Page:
Because of budget cuts, some HASA clients and HIV/AIDS advocates say, HASA is struggling to provide housing services to its clients, including rent subsidies that keep them from being evicted.
Ebone Ryals, a resident at the Towers for many decades, helps Janey and Letitia plant. Photo by: Hannah Rappleye
A day at River Park Towers reveals a lot about what low-income New Yorkers face from government, management and each other. By: Hannah Rappleye
When it opened in 1974, River Park Towers in Morris Heights, the Bronx, was lauded as the first modern high-rise for the poor. Much has changed since then. City Limits spent a day with some of the residents.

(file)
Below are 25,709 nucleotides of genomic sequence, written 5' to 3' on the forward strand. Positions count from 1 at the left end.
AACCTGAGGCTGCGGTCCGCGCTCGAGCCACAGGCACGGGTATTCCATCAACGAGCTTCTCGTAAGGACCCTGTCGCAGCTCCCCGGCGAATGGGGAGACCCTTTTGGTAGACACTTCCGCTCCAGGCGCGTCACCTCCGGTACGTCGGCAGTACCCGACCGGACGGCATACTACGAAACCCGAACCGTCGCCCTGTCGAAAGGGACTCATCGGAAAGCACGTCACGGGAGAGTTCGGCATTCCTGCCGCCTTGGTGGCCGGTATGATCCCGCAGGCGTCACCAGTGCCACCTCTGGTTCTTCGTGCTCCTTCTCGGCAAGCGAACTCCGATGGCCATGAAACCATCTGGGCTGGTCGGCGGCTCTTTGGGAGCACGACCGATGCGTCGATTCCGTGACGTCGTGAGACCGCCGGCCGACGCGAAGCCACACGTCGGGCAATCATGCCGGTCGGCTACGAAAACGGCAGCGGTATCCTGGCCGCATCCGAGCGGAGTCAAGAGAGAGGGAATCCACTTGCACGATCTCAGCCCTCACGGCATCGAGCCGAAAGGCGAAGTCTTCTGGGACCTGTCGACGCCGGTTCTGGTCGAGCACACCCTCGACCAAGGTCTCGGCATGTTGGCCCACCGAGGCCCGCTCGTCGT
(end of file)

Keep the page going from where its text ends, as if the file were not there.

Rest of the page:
On a warm Saturday morning a few weeks ago, a group of older tenants at the River Park Towers in Morris Heights, a neighborhood in the South Bronx, set up a plastic table across from their building. A handful of women stacked small, store-bought cakes wrapped in plastic on top of it and sat down to wait for customers.Someone wheeled in a PA system and a steady stream of 90s hip-hop tunes began to draw neighbors out of their apartments. Soon, a crowd of tenants and their children were sitting outside, enjoying the sunshine and talking about the conditions of the place where they live.”This is about taking back our building, ya’ll,” one woman shouted into the microphone. The story of New York City is often understood as a neat movement from peak to gutter and back up again. The city suffered in the seventies, muddled through the eighties, endured crisis in the early nineties and, at least until the recent recession, has enjoyed a steady ascent colored by declining crime and increasing real estate investments.The problems the city has, meanwhile, are discussed and dissected in isolation.